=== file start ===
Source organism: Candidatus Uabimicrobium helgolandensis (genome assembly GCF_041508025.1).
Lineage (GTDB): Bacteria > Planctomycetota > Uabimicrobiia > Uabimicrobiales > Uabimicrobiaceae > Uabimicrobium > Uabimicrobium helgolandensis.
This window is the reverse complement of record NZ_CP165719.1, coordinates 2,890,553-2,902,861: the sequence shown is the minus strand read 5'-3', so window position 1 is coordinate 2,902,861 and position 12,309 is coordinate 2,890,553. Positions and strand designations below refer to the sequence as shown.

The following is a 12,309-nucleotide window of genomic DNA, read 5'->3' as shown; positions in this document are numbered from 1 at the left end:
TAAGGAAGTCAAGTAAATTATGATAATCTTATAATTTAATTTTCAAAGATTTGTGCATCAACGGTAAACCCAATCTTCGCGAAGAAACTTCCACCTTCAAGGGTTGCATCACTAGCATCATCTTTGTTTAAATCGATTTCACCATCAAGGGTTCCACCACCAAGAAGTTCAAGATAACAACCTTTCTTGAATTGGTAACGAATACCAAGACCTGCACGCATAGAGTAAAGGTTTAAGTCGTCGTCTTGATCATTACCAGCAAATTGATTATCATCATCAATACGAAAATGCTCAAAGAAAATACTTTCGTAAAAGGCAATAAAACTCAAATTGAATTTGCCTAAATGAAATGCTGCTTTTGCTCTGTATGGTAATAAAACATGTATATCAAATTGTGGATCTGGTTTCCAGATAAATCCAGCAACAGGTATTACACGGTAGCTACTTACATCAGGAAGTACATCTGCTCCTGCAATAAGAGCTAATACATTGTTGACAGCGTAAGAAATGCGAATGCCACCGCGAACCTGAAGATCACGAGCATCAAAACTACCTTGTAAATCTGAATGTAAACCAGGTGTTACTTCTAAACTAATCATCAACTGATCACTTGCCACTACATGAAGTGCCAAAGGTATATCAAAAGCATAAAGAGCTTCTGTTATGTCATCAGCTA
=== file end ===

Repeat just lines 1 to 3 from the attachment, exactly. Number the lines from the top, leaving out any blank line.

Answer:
Source organism: Candidatus Uabimicrobium helgolandensis (genome assembly GCF_041508025.1).
Lineage (GTDB): Bacteria > Planctomycetota > Uabimicrobiia > Uabimicrobiales > Uabimicrobiaceae > Uabimicrobium > Uabimicrobium helgolandensis.
This window is the reverse complement of record NZ_CP165719.1, coordinates 2,890,553-2,902,861: the sequence shown is the minus strand read 5'-3', so window position 1 is coordinate 2,902,861 and position 12,309 is coordinate 2,890,553. Positions and strand designations below refer to the sequence as shown.